I got to spend a lot of time with Katya, but eventually, my time was up. Early one morning, she went with me to the airport. It was hard to say goodbye because I didn’t know when I’d see her again. But it was just something I had to get through.
In the months since, we’ve been in touch as ever. So, in a way, things haven’t changed much, and she’s still one of my best friends and very much a part of my life.
This post comes on Katya’s birthday—it’s already the 13th where she is. Katya, I hope your birthday is the best ever, and that you have a wonderful time. I wish I could be there.
Highway 61 visited
Sat Aug 31, 2013 19:17 (UTC -7)
Three weeks ago, I took the train to the airport. I could hardly remember the last time I had been so nervous. I was about to visit Natasha, my friend whom I’d met online and hadn’t seen in over three years. I knew we would get along well, as we always had, but I was still nervous. A good kind of nervous.
Ever since we started exchanging emails seven years ago, her hometown of Thunder Bay, Ontario, had always been just an abstract idea in my mind. She had sent me photos of the local sights and had told me about the places in and around the city where she’d lived, worked, and gone to school. And every so often, I would get curious and look up how much it would cost to fly to YQT, Thunder Bay International Airport. But it just seemed so remote.
One day recently, Natasha told me she was getting married. One of the first thoughts to cross my mind was: All right, I’m finally going to visit her!
So after a long Friday spent mostly on airplanes, too anxious to do anything but skim the articles in the in-flight magazines, I found myself at a tiny airport near Lake Superior. After a brief chat with a friendly immigration officer, I picked up my suitcase and was released into Canada. I looked around awkwardly in the airport lobby.
Natasha found me a few minutes later. She took me to one of her favorite spots, a pier near the lake, which we were able to see in the little sunlight that was left. Then we went out for dinner, and she drove me to the place where I’d be staying. I was really glad she was able to go out of her way for me on the night before her wedding.
With CouchSurfing I didn’t find anyone who’d be willing to host me for a week, so for the first time I turned to Airbnb, which is basically CouchSurfing with money. Fortunately I found a nice couple with a guest room, and although the stay added a lot to the cost of my trip, it was much cheaper than a hotel, and they made me feel welcome immediately.
Saturday was the big day. Fortunately, my hosts’ house was just around the corner from the park where the ceremony was to take place, so I walked there. I arrived pretty early, so I had time to talk to Natasha’s friends and family, and her future husband, Chris. Later, Natasha arrived and the ceremony began. It was in a flower garden, and Natasha, Chris, the wedding party, and the priest stood near the middle, with the guests standing all around. It was a bright, sunny afternoon, and I was wearing a suit, but I felt perfectly comfortable.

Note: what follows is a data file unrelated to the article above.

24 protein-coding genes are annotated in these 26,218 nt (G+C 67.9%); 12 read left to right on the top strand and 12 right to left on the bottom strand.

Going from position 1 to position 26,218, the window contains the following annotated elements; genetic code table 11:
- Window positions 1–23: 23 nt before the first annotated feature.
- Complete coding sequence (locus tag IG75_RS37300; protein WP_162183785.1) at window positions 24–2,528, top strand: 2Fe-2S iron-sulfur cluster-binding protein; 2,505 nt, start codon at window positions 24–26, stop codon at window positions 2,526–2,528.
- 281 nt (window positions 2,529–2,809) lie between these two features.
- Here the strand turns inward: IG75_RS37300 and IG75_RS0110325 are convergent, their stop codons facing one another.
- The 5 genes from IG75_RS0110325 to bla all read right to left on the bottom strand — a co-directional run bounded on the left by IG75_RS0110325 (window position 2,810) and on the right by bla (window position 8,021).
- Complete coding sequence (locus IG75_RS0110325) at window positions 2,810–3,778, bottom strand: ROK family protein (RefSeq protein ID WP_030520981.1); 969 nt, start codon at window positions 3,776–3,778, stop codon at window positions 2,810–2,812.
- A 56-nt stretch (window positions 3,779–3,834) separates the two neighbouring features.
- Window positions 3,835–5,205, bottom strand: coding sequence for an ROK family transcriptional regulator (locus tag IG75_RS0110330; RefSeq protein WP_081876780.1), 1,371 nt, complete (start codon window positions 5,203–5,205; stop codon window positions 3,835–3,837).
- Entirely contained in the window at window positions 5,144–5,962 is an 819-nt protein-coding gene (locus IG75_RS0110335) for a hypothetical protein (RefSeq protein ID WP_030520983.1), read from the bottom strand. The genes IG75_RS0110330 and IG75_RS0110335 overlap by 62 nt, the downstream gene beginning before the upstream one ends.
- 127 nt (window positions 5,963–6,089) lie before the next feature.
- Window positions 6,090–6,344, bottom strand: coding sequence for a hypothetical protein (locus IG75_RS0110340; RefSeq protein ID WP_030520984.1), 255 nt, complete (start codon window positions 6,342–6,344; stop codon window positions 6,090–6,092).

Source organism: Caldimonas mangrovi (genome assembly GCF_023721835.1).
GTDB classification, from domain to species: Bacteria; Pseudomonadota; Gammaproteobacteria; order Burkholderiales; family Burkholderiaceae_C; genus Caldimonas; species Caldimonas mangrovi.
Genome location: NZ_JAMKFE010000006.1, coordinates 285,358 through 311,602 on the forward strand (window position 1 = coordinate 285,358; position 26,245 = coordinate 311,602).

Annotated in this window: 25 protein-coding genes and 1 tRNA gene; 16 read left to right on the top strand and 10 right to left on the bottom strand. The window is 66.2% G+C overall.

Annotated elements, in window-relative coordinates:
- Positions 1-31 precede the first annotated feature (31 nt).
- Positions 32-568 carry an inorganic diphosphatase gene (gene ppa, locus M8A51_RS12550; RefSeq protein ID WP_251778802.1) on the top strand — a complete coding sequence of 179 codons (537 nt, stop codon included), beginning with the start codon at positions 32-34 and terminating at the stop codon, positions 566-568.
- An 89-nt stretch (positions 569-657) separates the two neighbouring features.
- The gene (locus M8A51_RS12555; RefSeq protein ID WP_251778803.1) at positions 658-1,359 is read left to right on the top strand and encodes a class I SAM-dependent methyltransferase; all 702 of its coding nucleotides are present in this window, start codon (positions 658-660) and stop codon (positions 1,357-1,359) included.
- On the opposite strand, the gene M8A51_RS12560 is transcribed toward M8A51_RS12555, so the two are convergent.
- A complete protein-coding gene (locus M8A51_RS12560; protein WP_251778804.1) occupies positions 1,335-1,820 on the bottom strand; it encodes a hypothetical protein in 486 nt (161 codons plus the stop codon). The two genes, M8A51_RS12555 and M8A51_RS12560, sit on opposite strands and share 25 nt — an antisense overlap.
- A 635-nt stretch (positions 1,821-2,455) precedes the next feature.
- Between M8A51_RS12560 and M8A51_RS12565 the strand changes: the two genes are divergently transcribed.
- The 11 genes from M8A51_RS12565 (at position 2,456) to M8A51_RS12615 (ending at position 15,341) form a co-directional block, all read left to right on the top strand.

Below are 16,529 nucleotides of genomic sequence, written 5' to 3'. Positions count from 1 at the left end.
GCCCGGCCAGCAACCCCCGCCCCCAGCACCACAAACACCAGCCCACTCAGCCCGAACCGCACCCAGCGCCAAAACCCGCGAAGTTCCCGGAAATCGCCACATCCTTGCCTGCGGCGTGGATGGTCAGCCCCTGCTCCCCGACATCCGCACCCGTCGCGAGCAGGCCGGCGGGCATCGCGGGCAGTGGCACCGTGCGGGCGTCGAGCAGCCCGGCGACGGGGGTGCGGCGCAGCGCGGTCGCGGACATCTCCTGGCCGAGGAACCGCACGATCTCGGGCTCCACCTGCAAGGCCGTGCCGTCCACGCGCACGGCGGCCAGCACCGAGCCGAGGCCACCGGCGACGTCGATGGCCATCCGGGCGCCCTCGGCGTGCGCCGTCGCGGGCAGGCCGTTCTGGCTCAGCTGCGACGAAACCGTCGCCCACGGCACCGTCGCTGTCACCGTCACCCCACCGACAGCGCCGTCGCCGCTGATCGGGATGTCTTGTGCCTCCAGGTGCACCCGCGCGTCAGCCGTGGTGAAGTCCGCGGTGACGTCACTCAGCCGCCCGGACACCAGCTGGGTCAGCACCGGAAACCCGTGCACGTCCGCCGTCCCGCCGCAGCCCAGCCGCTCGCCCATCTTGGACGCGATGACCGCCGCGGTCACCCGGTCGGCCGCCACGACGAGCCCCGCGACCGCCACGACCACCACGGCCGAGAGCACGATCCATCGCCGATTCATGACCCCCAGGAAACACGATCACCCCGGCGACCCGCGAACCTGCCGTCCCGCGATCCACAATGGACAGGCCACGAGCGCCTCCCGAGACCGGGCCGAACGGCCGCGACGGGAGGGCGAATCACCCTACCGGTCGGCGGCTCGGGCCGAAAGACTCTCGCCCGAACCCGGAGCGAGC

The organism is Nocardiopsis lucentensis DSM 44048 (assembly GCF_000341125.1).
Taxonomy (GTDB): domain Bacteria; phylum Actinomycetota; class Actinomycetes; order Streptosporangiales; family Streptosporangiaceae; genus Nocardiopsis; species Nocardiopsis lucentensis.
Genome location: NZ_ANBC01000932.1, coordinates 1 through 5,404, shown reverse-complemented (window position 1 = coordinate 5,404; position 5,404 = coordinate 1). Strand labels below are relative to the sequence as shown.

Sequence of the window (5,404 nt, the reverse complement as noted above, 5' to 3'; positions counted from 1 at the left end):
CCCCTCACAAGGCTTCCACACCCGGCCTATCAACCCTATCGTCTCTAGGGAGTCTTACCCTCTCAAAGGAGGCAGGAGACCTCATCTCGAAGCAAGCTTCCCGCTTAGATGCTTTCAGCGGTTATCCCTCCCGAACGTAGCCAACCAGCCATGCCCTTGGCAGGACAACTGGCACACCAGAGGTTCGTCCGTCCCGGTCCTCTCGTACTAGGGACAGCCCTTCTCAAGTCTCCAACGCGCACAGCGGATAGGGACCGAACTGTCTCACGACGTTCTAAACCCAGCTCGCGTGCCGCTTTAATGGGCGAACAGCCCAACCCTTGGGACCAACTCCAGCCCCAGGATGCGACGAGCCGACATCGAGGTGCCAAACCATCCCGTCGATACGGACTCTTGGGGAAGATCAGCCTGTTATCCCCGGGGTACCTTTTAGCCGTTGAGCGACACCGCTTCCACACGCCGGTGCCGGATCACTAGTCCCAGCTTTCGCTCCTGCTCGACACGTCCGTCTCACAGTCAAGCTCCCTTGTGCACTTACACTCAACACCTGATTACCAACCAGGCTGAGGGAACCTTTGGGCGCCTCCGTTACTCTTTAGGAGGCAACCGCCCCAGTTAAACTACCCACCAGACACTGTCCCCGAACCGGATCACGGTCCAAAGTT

At the community center (centre), as the reception was about to begin, I stood in the corner next to a portrait of the Queen and Prince Philip, talking to AT&T representatives on the phone as they tried to figure out why I couldn’t make calls or send texts in Canada but could only receive them. (They called me after I contacted them through Twitter.) But eventually my phone died, and I forgot all about it. I sat with some of Natasha’s friends, and, when the time came, went up to the front and said a few words to the bride.
After having dinner and drinks (and cake), I went out with Natasha’s friends for more drinks. They were a lot of fun to be around, and very funny too. I liked how they could shift gears from making dirty jokes to saying “thank you” to the waitress in such a natural way. People say Americans are polite, but I think Canadians win that one. Oh yeah, and they showed me their national health care cards and laughed.
Over the following days, since Natasha had to work and had just gained a husband, I was left to my own devices some of the time. Fortunately, my hosts’ house was pretty centrally located, so I was able to walk around and check out some of the local shops and cafes.
But Natasha spent as much time with me as she could, and was my ride around the greater Thunder Bay area. We saw the huge Kakabeka Falls, walked across Eagle Canyon, and looked out over Ouimet Canyon. We swung by Silver Islet, a popular place for locals to “camp” in what looked to me like second homes. And I learned a little bit of Canadian history at the Terry Fox Memorial and Lookout and Fort William Historical Park (the latter with its fair share of cheesy historical reenactment).